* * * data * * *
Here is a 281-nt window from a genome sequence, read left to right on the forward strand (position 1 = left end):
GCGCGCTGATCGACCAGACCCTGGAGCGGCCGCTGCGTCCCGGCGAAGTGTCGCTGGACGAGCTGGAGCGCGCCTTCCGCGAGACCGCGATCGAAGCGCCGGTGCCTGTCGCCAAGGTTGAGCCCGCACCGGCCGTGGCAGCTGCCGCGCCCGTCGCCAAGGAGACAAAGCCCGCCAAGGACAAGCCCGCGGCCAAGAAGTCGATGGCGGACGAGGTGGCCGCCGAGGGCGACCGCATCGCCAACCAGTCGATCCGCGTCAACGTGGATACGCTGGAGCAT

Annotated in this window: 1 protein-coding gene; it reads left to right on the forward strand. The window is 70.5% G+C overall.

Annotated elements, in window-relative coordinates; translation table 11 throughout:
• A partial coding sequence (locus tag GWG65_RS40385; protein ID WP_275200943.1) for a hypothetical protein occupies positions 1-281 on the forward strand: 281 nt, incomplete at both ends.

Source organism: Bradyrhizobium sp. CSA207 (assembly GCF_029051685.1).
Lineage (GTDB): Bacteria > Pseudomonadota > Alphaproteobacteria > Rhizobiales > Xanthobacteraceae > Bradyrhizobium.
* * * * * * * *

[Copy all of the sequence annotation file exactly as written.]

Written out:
Here is a 281-nt window from a genome sequence, read left to right on the forward strand (position 1 = left end):
GCGCGCTGATCGACCAGACCCTGGAGCGGCCGCTGCGTCCCGGCGAAGTGTCGCTGGACGAGCTGGAGCGCGCCTTCCGCGAGACCGCGATCGAAGCGCCGGTGCCTGTCGCCAAGGTTGAGCCCGCACCGGCCGTGGCAGCTGCCGCGCCCGTCGCCAAGGAGACAAAGCCCGCCAAGGACAAGCCCGCGGCCAAGAAGTCGATGGCGGACGAGGTGGCCGCCGAGGGCGACCGCATCGCCAACCAGTCGATCCGCGTCAACGTGGATACGCTGGAGCAT

Annotated in this window: 1 protein-coding gene; it reads left to right on the forward strand. The window is 70.5% G+C overall.

Annotated elements, in window-relative coordinates; translation table 11 throughout:
• A partial coding sequence (locus tag GWG65_RS40385; protein ID WP_275200943.1) for a hypothetical protein occupies positions 1-281 on the forward strand: 281 nt, incomplete at both ends.

Source organism: Bradyrhizobium sp. CSA207 (assembly GCF_029051685.1).
Lineage (GTDB): Bacteria > Pseudomonadota > Alphaproteobacteria > Rhizobiales > Xanthobacteraceae > Bradyrhizobium.